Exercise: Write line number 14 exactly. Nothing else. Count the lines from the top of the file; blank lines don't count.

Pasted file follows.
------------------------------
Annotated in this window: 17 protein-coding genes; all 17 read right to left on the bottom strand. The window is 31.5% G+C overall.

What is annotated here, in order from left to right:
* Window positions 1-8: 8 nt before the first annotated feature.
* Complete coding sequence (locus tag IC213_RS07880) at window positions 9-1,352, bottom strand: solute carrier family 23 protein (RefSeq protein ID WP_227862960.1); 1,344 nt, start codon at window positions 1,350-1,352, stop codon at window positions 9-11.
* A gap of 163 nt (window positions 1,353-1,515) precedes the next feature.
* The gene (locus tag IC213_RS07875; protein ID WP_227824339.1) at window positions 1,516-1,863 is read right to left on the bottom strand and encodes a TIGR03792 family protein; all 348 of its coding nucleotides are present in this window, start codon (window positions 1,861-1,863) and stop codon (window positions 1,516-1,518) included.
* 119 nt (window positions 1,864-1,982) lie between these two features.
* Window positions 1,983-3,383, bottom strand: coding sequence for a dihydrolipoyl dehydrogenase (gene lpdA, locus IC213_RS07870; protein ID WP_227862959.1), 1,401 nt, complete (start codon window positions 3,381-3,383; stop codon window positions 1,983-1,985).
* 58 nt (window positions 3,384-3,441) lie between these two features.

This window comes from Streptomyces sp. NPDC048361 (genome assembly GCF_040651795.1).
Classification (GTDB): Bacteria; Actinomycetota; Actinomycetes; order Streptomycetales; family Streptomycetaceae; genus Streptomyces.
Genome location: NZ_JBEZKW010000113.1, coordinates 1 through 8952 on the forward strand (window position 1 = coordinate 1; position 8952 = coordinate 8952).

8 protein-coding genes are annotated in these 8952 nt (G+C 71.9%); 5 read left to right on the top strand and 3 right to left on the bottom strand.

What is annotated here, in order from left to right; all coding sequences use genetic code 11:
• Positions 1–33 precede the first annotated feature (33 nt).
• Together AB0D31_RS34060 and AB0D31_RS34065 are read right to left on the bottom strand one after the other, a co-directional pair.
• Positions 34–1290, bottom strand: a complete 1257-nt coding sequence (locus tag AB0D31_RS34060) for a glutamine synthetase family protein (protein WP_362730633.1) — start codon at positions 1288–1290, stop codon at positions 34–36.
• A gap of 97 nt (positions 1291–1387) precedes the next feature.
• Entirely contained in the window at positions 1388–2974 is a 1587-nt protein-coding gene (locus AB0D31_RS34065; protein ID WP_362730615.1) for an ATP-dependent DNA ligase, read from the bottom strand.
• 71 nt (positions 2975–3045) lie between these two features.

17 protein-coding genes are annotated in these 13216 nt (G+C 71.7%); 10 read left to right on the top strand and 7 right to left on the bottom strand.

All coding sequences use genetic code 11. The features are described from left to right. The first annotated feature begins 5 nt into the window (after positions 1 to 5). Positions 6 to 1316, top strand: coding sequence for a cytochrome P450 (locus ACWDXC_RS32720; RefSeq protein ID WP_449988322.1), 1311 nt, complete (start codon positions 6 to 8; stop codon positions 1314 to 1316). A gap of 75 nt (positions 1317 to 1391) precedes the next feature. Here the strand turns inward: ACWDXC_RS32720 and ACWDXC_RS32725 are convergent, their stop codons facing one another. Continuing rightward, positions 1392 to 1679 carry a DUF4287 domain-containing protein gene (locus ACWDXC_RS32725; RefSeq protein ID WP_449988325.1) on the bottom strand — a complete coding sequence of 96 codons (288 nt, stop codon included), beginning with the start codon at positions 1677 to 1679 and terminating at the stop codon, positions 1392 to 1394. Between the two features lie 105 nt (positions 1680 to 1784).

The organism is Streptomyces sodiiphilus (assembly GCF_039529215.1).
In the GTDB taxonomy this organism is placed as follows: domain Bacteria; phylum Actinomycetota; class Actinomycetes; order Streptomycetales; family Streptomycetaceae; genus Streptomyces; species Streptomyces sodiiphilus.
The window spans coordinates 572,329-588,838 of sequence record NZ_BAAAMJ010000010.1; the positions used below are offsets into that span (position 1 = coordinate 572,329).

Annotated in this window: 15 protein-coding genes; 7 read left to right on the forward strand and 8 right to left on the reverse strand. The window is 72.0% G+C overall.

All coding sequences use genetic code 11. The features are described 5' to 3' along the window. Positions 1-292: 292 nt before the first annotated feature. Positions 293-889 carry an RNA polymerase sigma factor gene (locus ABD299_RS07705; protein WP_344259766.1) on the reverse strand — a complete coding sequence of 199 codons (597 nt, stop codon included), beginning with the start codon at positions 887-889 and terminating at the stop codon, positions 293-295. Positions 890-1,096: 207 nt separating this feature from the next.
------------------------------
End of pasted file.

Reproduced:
What is annotated here, in order from left to right; all coding sequences use genetic code 11: